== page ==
Home/Rod Dreher/Liberty, Equality — But Where’s The Fraternity?

Liberty, Equality — But Where’s The Fraternity?

The book for our time, says Matt in VA (Anton_Ivanov/Shutterstock)

More interesting commentary by Matt in VA, the gay Millennial reader who is on the Right, but not easy to pin down. I’d asked him in a comments thread for his idea of what society needs. That is, he has a very succinct and penetrating diagnosis of our society’s sickness, but what is the cure? He responded like this:

Well, I’ll just further give movement conservatives reason to dislike me by invoking the French Revolution. But I do so because someone with, I hope, impeccable conservative credentials did: Chesterton.

I am thinking of Chesterton’s essay on Dickens’ Hard Times. Now, I think the entire essay (which is pretty short, and available for free online; if you like this kind of thing, read it!) basically says better than I can what I think about this whole situation. In fact, as I try to write, I keep thinking “I wish they would just read this essay — listen to Chesterton, not me!” But I will try.

Chesterton writes that Dickens was writing, in that particular novel, about What Is To Be Done? about some of the thorniest problems of his time — and what do we see? The problems are inequality, both poverty and inequality of opportunity; the problems are those of the uncaring, even sadistic industrialist/wage-slaver, the business owner who wants to grind as much as he can out of his workers, the teacher who wants to grind as much as he can out of his students to best prepare them for the grinding to come. But, as Chesterton says, “He is by his own account dealing with hard times, but not with a hard eternity, not with a hard philosophy of the universe.” The Victorian Age had such great achievements, such good sense on many matters, it had Dickens himself — but it was also a time that was hard, and Dickens never forgot or lost sight of that, and Dickens knew that some big things had to change.

Chesterton specifically invokes the French slogan that we all know– the Revolutionary slogan — “liberte, egalite, fraternite!” Chesterton said that these three things REALLY ARE ALL IMPORTANT! (I capitalize this because Movement Conservatives, who will quail at the idea that anything about the French Revolution was good or correct, will not want to hear this and will close their ears to it. But these three things are all important, and deep down men of spirit and soul DO care about them, and always will (I hope).) Chesterton says what went wrong, in the Victorian era, was that England only cared about “liberty”–which they called the Manchester School — sorry, Haigha, again — and that while they appreciated fraternity, which is why they loved Dickens (think of the Pickwick Papers, which is fraternity from top to bottom) they lost sight of equality altogether, and those “Hard Times” were the result. Chesterton says “this was violating the sacred trinity of true politics; they confounded the persons and they divided the substance.”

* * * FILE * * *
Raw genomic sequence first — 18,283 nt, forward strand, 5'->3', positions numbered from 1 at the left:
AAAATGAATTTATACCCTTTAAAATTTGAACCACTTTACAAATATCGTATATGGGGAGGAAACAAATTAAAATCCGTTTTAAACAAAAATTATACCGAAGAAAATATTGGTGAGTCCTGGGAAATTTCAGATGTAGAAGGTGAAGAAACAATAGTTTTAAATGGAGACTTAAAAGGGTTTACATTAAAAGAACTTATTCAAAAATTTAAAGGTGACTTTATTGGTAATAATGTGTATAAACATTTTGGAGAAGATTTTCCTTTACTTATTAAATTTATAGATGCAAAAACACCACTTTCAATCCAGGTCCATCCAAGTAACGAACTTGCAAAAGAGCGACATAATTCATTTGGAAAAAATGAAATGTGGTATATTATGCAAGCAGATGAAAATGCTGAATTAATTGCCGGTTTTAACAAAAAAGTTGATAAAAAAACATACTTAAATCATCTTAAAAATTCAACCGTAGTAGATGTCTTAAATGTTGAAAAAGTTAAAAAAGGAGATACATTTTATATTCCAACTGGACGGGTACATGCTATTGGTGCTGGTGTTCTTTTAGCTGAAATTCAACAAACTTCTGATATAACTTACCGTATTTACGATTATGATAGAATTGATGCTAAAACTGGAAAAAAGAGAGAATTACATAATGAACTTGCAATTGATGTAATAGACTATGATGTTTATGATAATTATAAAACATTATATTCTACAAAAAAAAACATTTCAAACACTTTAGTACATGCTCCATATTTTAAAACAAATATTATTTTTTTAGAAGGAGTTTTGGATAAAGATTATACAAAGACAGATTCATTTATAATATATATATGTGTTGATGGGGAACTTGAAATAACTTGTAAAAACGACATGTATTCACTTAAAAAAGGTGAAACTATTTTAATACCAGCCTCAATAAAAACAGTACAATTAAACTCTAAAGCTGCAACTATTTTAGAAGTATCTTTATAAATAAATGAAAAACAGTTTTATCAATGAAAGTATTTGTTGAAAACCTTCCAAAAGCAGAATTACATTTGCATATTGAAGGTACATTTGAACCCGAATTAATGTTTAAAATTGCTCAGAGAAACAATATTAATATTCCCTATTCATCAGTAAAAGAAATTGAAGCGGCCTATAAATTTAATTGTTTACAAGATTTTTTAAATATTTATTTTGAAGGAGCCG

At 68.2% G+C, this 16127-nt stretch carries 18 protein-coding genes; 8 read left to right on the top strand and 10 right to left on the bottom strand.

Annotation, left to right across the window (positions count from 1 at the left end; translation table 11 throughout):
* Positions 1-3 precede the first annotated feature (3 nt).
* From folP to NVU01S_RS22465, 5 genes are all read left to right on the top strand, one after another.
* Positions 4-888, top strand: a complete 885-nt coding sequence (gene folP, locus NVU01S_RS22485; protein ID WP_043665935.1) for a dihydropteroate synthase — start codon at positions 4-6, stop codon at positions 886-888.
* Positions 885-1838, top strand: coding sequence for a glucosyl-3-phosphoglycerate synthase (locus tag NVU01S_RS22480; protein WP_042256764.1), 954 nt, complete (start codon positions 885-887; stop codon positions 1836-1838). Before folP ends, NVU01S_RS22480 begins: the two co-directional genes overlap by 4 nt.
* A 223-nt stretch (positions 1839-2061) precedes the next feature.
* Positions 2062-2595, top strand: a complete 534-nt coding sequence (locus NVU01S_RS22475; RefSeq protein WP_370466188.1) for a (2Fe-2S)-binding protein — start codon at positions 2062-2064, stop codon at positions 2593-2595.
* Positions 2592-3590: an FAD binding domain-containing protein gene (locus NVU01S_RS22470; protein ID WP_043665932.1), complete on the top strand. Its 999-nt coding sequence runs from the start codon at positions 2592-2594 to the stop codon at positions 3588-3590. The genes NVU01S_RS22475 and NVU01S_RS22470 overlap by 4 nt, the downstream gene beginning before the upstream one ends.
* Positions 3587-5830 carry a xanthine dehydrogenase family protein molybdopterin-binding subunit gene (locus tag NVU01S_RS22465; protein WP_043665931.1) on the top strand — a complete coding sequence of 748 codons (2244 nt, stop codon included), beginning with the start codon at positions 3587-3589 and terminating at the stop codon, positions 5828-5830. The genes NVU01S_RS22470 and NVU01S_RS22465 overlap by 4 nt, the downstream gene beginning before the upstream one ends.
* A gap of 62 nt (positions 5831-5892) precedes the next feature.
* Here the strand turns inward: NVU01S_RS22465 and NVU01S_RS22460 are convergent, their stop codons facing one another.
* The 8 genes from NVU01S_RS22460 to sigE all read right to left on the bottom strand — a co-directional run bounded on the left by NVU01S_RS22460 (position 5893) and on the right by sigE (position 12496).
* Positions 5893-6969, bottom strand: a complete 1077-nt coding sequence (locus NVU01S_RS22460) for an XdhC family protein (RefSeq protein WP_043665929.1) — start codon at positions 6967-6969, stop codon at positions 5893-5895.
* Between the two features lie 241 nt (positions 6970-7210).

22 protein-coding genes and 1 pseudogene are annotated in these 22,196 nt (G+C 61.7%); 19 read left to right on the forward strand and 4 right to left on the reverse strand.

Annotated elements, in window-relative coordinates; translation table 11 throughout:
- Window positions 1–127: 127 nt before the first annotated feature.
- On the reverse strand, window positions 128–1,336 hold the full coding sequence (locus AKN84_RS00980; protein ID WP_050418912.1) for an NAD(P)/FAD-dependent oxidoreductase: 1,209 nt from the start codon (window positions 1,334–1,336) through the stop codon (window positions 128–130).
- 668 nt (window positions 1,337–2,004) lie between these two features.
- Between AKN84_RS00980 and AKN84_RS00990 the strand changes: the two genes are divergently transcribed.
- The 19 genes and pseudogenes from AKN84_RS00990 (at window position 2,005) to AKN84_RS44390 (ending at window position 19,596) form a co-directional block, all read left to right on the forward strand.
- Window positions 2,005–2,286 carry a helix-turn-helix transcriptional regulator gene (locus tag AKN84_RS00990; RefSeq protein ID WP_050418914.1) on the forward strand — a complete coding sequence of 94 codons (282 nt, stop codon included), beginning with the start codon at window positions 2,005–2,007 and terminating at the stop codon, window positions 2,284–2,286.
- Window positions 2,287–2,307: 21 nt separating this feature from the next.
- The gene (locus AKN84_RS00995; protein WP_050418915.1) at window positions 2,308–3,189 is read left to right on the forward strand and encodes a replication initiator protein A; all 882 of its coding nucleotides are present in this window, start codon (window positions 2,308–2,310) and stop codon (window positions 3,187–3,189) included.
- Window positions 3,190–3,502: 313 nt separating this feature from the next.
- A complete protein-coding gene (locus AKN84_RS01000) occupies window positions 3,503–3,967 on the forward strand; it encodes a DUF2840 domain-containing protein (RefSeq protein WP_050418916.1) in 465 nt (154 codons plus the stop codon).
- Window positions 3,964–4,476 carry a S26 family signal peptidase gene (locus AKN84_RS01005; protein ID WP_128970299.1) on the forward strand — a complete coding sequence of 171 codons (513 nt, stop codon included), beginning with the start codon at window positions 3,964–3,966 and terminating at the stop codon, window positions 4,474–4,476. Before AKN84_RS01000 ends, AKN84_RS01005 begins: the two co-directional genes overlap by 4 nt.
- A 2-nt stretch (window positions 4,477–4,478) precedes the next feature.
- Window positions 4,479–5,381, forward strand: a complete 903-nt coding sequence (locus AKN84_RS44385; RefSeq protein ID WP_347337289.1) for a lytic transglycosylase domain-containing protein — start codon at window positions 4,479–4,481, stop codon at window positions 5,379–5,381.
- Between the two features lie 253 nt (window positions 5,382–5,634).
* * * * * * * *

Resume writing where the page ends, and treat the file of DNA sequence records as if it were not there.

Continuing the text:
Note that “trinity” (again, Chesterton’s words, not mine) — liberte, egalite, fraternite. We *must not* confound and divide this trinity. But what do we see in America today? We see a society in which the two sides squabble over “liberty!” vs “equality!” endlessly…

And where is fraternity? Where has fraternity gone?

You see *right here* where the problem is, for young men. We have *abandoned* them in our politics. The very word — “fraternity” — is enough to send our feminized culture into convulsions of rage and disdain. You see right here what has happened to us, why we keep battling over things and never getting any closer to something satisfying, meaningful, organic, real. We do not even know what we are missing. We have thrown out one-third of the trinity as “toxic masculinity” and wonder why our culture has a huge hole in it.

Think about what it means that we associate Dickens so much with *Christmas* — you might almost say that he is more responsible than anybody other than Jesus for our idea of that most important of our *holidays.* Other commenters think I am so angry and even violent-tempered, and maybe I am, but Chesterton says: “I have heard that in some debating clubs there is a rule that the members may discuss anything except religion and politics. I cannot imagine what they do discuss; but it is quite evident that they have ruled out the only two subjects which are either important or amusing. The thing is a part of a certain modern tendency to avoid things because they lead to warmth; whereas, obvious]y, we ought, even in a social sense, to seek those things specially. The warmth of the discussion is as much a part of hospitality as the warmth of the fire.” We need that *warmth*, we need the warmth of the fire. We need that fraternity, the fraternity that comes from the holiday — that is, the *time off from work.* Movement Conservatism wants everybody to defer to the boss–excuse me, to the “Job Creator”. What we should really want is the medieval calendar and the feast days and the saints’ days. Man was not made for the market. And to all the commenters here pointing out how much better the Democrats are than the Republicans — yes, I agree (to an extent), but I fear that the Dems get more careerist and consumerist with every passing day, even moment; who are the people who look down on women for choosing to stay home and raise kids rather than staying in the workforce? What are the politics of the upper middle class, the class that certainly cares an awful lot about secular/bourgeois success? The problem is one that affects both parties.